During the previous school year, the Instant Arts program funded more than 124 projects at the average cost of $2.75 per student. Of the students reached, more than 55% of them qualified for the federal government's free and reduced-price lunch program.

According to the Americans for the Arts, low-income students who are highly engaged in the arts are more than twice as likely to graduate collage as their peers with no arts education.

Williams said she knows that engagement in the arts has a tremendous benefit for all students.

"So many times when you have a student who is struggling academically, it is so very likely that it is in the arts that you see them open up and really excel," Williams said.

Pool said she hoped that by the two educators sharing their experiences with the Instant Arts program that more donors will contribute to Arts Quincy or become members of the organization.

"If every resident of Quincy just gave something," Pool said. "If they gave a couple of dollars, or gave the money they would normally spend in one week at Starbucks, if they found a way to carve something out of their budget, that would be amazing. By giving to this program and to Arts Quincy, they would be giving these students something they will remember for the rest of the school year and for the next few years."

Sievert said she appreciates the teachers sharing their perspective and advocating for the program.

"We work so hard to stretch those dollars as far as we can," Sievert said. "We work hard to make sure every donor's dollar is respected and appreciated. A small amount, even $5 per month, can go a long way in making sure that the arts remain a crucial part of the fabric of this community."

The overall goal of the Instant Arts program is to make sure every student in Adams County has access to art, music, theater and the humanities throughout their education. Currently, students in Quincy Public Schools do not receive formal visual art education until the fourth grade. The students do receive general music education.

"For me, it is all about access, and ensuring that people of all backgrounds have access to the arts," Sievert said.

Educators like Williams and Pool say they are grateful for the exposure their students are given to the arts through the Instant Arts program and through the workshops offered at the Quincy Art Center.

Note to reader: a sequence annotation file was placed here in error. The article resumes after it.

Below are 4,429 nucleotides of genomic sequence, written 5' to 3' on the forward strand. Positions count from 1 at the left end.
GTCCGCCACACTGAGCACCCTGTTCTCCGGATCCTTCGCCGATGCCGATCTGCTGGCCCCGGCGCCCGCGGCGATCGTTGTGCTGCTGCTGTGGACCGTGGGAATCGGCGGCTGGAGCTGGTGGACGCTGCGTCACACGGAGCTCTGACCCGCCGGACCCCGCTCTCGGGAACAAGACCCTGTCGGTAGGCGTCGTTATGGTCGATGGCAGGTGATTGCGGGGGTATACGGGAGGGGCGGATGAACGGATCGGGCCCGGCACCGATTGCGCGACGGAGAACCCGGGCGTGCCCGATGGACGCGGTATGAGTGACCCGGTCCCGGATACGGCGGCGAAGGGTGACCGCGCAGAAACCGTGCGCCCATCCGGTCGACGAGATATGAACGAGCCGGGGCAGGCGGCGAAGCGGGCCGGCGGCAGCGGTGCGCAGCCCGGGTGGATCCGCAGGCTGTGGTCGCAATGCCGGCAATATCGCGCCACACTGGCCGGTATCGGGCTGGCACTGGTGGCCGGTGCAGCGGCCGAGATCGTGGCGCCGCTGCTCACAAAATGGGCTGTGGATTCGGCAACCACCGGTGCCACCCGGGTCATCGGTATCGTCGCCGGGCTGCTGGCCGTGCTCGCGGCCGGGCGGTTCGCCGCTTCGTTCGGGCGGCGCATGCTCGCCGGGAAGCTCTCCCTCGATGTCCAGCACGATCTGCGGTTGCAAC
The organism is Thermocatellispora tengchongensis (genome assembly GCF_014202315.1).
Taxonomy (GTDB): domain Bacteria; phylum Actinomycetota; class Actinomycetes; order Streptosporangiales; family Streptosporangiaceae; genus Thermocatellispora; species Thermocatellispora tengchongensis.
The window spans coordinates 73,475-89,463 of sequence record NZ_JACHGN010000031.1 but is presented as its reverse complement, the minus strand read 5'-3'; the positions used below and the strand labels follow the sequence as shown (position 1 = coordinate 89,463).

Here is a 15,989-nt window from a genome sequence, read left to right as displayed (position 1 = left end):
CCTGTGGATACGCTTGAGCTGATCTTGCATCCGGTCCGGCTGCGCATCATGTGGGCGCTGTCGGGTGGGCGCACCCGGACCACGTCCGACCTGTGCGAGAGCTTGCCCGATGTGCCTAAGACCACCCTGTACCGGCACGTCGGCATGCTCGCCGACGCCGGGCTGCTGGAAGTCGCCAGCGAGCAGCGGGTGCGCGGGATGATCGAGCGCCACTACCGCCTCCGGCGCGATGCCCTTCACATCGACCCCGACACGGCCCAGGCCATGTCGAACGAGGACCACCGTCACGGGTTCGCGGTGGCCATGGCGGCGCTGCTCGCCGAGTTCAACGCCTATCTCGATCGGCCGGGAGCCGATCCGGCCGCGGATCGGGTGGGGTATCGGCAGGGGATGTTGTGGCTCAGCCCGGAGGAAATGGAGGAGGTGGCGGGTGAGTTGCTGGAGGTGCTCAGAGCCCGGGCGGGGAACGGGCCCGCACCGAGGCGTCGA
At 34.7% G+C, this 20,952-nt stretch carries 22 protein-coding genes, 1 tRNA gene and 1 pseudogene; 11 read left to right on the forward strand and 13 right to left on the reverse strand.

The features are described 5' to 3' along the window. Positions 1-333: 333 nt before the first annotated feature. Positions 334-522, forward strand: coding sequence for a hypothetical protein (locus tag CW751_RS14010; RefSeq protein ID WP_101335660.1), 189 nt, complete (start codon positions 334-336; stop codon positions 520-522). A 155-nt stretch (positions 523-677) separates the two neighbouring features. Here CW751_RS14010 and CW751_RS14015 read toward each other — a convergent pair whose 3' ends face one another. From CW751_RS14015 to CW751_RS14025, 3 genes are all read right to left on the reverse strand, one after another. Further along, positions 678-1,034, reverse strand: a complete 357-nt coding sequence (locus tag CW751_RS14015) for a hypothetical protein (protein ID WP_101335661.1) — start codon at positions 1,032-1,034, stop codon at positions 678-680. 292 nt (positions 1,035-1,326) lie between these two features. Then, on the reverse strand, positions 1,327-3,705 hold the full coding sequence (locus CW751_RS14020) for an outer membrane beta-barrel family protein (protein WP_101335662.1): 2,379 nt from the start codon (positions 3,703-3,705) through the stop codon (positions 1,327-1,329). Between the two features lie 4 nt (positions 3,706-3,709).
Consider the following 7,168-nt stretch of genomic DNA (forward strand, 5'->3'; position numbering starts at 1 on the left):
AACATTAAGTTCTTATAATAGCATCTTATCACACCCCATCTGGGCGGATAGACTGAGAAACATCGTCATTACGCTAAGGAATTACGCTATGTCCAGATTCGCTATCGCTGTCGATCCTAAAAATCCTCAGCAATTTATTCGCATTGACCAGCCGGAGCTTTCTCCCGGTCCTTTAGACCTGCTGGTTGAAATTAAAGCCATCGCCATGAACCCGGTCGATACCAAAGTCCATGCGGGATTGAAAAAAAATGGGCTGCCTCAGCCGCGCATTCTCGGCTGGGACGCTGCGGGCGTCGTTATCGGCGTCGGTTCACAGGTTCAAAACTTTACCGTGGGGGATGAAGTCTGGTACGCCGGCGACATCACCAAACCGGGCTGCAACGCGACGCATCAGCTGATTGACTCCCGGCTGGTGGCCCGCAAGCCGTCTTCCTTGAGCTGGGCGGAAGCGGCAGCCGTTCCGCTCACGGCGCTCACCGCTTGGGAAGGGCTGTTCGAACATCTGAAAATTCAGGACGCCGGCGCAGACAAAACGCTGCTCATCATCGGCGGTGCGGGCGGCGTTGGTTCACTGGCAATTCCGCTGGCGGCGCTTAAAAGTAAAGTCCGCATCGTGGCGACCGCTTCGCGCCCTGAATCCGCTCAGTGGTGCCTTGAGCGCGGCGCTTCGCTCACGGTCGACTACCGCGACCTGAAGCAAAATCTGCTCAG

"A lot of kids don't have the opportunities to go to see a show or a museum so this is a great way to introduce them to the world that is out there," Williams said. "A lot of the things covered by this program are simply not in our budget."

Pool echoed her fellow teacher's sentiment.

"If that student's world is hard, if their world is full of challenges, of ugliness, of struggles, then this program has created a bright spot in their lives by giving them a door out of the ugly world they are living," Pool said. "I wish the donors to this program could see the faces of the children, because I don't think our words can capture their joy from experiencing something that they would never had before."

Sievert agreed. She credited the Instant Arts program as a contributing factor to the city's continued recognition as one's of "America's Most Artistic Towns." The city has earned this recognition from Expedia twice in recent years.

"If you want to continue to have a Quincy Symphony Orchestra or the Quincy Community Theatre or the Quincy Concert Band, then you have to keep making new musicians, new performers in order to keep those things viable," Sievert said. "The first and best way to do that is to give young people, especially children, opportunities to see a performance."

Pool said she could think of multiple long-term benefits of the Instant Arts program.

"Our world is a creative place," Pool said. "You see a lot of workplaces that are encouraging and expecting that creative, critical thinking, collaboration, and communication from their employees. When you bring in the arts, you are bringing in so many of those characteristics."